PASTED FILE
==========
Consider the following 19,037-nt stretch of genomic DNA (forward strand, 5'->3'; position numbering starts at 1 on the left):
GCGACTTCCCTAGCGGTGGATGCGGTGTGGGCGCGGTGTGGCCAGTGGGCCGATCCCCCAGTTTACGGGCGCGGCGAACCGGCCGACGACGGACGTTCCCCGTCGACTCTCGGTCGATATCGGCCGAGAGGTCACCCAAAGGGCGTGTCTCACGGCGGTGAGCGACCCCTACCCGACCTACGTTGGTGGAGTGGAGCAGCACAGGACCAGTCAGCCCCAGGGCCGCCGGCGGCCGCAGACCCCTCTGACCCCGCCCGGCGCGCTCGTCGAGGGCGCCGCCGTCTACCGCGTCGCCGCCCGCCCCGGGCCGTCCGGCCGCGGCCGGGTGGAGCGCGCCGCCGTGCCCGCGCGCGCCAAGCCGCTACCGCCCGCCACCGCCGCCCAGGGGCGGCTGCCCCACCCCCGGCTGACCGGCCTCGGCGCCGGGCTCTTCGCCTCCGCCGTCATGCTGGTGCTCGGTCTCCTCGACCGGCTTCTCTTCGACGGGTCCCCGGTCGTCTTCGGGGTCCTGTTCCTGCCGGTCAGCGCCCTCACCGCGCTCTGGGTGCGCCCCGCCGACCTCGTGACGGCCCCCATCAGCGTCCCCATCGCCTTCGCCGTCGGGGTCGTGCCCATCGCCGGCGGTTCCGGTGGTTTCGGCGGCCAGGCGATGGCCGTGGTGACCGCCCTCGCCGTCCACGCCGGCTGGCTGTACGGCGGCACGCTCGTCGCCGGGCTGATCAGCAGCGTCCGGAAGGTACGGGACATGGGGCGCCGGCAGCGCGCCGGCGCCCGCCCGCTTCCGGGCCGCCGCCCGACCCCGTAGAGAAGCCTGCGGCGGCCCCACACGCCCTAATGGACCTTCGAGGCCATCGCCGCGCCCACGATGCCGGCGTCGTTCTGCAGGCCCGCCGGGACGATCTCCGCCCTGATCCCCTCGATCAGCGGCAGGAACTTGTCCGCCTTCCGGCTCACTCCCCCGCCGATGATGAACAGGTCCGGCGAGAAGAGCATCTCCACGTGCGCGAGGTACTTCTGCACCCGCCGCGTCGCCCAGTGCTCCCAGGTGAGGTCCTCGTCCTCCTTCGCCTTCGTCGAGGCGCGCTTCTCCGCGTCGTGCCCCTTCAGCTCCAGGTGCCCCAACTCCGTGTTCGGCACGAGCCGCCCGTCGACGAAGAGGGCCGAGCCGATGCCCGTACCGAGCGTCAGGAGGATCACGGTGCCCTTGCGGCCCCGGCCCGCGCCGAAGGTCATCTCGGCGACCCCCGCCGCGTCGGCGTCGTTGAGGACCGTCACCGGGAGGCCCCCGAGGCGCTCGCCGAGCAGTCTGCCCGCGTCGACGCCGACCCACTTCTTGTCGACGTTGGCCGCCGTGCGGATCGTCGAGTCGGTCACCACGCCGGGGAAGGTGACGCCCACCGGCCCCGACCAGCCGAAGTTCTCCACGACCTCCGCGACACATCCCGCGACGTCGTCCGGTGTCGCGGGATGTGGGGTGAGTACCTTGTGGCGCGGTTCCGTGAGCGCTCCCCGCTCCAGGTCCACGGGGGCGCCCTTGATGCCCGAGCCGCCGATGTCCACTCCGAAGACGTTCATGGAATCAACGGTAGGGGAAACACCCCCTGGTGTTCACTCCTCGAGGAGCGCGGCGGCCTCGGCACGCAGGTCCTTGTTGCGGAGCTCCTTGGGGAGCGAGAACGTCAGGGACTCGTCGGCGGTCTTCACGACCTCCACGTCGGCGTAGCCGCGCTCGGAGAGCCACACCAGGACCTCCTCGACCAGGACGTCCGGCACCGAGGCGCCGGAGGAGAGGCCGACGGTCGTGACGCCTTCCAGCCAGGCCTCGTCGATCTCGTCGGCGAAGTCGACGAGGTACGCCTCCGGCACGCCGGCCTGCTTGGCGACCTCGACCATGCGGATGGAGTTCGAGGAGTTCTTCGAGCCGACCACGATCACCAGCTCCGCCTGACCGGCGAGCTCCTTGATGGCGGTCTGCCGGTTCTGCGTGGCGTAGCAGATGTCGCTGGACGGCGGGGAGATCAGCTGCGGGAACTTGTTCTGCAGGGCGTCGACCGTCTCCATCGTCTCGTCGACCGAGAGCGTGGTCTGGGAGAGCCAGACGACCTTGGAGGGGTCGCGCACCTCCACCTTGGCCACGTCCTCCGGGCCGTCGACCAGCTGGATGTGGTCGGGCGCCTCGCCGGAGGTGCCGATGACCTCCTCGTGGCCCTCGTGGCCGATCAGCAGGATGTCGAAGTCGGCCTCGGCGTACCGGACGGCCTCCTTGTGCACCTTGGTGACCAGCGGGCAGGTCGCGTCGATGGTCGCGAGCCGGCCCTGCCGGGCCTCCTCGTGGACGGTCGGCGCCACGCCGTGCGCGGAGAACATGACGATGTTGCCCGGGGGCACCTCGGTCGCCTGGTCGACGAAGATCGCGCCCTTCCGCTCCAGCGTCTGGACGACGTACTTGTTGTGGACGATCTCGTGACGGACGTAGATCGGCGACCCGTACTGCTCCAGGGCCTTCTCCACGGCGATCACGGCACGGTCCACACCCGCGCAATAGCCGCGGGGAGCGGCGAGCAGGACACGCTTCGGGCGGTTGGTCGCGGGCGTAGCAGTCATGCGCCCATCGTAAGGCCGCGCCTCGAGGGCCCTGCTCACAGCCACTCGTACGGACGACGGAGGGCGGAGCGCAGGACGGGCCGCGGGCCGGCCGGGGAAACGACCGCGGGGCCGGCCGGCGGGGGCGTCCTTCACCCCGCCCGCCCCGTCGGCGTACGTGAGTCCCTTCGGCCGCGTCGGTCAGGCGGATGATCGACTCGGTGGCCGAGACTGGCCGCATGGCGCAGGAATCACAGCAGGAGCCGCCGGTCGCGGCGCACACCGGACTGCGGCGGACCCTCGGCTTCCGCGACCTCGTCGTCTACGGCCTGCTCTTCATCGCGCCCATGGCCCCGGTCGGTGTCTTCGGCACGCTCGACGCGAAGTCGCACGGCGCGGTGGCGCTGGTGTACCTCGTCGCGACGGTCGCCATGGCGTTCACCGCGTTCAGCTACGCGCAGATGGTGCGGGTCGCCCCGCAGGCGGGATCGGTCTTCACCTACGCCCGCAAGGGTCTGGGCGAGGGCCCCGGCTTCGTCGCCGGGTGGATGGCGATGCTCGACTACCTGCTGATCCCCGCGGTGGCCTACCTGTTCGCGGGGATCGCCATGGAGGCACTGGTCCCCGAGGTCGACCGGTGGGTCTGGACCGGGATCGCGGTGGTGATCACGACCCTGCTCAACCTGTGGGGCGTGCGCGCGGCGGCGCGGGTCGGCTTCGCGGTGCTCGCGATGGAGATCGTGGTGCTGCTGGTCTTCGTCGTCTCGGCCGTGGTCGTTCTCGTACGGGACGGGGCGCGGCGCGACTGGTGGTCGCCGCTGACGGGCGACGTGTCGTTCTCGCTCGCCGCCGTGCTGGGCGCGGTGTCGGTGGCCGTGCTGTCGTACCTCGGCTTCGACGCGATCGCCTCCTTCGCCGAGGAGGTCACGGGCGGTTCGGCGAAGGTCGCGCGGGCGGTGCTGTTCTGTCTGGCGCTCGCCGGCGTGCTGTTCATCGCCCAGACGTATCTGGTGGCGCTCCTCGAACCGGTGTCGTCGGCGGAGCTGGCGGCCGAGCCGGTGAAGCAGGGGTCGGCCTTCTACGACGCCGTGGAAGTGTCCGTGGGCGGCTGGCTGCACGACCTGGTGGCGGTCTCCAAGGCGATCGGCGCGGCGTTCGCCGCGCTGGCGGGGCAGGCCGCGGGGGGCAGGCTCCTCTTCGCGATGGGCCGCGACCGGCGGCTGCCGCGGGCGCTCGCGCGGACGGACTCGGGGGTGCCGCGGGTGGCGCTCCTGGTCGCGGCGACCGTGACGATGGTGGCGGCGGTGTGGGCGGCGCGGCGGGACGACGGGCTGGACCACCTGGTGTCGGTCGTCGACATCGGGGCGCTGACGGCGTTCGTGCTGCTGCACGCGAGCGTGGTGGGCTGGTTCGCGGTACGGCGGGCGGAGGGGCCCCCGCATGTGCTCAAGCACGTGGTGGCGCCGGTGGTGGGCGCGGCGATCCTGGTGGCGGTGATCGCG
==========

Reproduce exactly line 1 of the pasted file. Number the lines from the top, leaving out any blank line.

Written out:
Consider the following 19,037-nt stretch of genomic DNA (forward strand, 5'->3'; position numbering starts at 1 on the left):